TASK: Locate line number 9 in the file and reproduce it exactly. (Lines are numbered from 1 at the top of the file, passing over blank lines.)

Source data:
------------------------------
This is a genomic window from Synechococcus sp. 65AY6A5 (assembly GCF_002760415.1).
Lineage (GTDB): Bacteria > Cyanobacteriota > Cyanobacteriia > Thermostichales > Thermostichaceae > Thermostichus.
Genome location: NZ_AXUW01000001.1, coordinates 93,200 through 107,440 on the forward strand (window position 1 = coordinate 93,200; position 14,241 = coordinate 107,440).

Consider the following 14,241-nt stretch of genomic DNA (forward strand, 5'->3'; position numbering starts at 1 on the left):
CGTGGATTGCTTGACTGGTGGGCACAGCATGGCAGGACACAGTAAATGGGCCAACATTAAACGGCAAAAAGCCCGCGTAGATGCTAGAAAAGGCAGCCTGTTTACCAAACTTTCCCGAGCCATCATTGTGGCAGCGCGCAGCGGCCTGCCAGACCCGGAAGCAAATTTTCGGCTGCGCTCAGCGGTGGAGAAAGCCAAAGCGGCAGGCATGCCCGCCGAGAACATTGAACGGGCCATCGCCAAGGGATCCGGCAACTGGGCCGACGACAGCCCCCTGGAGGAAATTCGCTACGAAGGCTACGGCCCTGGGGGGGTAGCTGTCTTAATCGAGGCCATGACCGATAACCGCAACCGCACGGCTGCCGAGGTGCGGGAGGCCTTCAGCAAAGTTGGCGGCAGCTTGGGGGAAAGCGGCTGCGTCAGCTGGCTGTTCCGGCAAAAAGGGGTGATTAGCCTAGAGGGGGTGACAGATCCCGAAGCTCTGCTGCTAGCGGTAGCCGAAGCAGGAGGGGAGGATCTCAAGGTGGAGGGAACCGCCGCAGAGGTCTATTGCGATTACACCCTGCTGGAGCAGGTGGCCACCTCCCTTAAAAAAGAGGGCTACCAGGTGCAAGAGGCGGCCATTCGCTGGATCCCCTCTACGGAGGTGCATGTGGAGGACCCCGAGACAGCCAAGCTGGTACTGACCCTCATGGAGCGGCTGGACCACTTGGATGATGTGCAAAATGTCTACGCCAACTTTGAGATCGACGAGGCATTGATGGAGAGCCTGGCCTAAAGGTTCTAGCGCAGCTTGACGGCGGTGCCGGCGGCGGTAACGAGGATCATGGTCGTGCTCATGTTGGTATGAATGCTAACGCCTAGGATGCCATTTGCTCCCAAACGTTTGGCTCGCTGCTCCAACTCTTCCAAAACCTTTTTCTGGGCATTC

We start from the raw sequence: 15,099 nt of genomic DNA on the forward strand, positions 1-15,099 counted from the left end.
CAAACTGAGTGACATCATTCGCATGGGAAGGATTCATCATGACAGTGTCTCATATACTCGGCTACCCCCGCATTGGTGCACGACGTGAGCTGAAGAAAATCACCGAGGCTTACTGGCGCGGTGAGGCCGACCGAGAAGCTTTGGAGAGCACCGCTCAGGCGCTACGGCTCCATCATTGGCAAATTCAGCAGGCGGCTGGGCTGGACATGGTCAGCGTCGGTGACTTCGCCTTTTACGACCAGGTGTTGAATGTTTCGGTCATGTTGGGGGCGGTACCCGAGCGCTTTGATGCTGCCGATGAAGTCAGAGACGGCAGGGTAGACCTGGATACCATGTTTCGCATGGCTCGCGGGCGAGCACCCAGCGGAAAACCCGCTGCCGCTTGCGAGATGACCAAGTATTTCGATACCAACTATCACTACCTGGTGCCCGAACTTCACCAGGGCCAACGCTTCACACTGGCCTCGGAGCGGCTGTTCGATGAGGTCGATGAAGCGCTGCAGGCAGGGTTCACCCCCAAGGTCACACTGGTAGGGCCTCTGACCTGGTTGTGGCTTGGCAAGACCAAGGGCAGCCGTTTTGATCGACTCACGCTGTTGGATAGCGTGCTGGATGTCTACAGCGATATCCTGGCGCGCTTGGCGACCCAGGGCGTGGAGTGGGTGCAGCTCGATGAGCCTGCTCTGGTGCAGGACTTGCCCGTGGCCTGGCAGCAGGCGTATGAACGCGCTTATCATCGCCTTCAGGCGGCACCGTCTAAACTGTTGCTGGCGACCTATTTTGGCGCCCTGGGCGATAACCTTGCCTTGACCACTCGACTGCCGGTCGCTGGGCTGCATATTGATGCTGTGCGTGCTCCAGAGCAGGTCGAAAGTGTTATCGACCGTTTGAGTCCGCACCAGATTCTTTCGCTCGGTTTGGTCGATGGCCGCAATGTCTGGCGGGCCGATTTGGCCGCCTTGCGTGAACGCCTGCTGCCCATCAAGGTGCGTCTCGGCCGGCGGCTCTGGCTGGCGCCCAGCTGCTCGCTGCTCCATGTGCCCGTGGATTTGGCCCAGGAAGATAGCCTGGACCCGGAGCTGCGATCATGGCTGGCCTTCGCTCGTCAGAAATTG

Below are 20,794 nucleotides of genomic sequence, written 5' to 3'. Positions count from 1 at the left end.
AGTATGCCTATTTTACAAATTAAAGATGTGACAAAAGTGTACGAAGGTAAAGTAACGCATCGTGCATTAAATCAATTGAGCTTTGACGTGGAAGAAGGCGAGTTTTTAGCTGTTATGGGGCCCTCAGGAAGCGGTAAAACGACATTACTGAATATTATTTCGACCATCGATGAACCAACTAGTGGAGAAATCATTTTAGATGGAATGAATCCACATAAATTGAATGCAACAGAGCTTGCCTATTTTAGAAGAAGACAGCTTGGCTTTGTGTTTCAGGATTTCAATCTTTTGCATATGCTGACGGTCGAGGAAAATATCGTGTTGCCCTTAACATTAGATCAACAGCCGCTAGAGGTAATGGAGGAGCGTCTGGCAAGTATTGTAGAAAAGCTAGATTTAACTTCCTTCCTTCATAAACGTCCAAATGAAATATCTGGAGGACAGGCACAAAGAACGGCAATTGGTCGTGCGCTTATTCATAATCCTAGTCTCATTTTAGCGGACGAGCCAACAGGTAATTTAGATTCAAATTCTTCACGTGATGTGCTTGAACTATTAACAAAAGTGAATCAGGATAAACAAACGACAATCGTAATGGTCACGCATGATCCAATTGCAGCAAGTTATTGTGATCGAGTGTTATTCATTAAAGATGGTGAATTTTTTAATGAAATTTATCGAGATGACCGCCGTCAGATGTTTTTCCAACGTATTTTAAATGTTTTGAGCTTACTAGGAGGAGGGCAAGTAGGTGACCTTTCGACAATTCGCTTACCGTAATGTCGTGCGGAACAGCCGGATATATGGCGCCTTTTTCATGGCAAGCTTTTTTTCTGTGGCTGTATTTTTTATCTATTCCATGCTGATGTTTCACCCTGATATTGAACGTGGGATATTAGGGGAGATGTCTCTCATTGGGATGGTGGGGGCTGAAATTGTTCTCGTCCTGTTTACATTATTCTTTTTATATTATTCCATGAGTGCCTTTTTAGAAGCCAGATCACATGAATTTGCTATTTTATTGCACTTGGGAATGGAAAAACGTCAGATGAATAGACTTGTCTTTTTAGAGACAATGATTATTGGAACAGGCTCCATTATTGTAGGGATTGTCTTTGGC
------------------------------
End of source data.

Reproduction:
AGTATGCCTATTTTACAAATTAAAGATGTGACAAAAGTGTACGAAGGTAAAGTAACGCATCGTGCATTAAATCAATTGAGCTTTGACGTGGAAGAAGGCGAGTTTTTAGCTGTTATGGGGCCCTCAGGAAGCGGTAAAACGACATTACTGAATATTATTTCGACCATCGATGAACCAACTAGTGGAGAAATCATTTTAGATGGAATGAATCCACATAAATTGAATGCAACAGAGCTTGCCTATTTTAGAAGAAGACAGCTTGGCTTTGTGTTTCAGGATTTCAATCTTTTGCATATGCTGACGGTCGAGGAAAATATCGTGTTGCCCTTAACATTAGATCAACAGCCGCTAGAGGTAATGGAGGAGCGTCTGGCAAGTATTGTAGAAAAGCTAGATTTAACTTCCTTCCTTCATAAACGTCCAAATGAAATATCTGGAGGACAGGCACAAAGAACGGCAATTGGTCGTGCGCTTATTCATAATCCTAGTCTCATTTTAGCGGACGAGCCAACAGGTAATTTAGATTCAAATTCTTCACGTGATGTGCTTGAACTATTAACAAAAGTGAATCAGGATAAACAAACGACAATCGTAATGGTCACGCATGATCCAATTGCAGCAAGTTATTGTGATCGAGTGTTATTCATTAAAGATGGTGAATTTTTTAATGAAATTTATCGAGATGACCGCCGTCAGATGTTTTTCCAACGTATTTTAAATGTTTTGAGCTTACTAGGAGGAGGGCAAGTAGGTGACCTTTCGACAATTCGCTTACCGTAATGTCGTGCGGAACAGCCGGATATATGGCGCCTTTTTCATGGCAAGCTTTTTTTCTGTGGCTGTATTTTTTATCTATTCCATGCTGATGTTTCACCCTGATATTGAACGTGGGATATTAGGGGAGATGTCTCTCATTGGGATGGTGGGGGCTGAAATTGTTCTCGTCCTGTTTACATTATTCTTTTTATATTATTCCATGAGTGCCTTTTTAGAAGCCAGATCACATGAATTTGCTATTTTATTGCACTTGGGAATGGAAAAACGTCAGATGAATAGACTTGTCTTTTTAGAGACAATGATTATTGGAACAGGCTCCATTATTGTAGGGATTGTCTTTGGC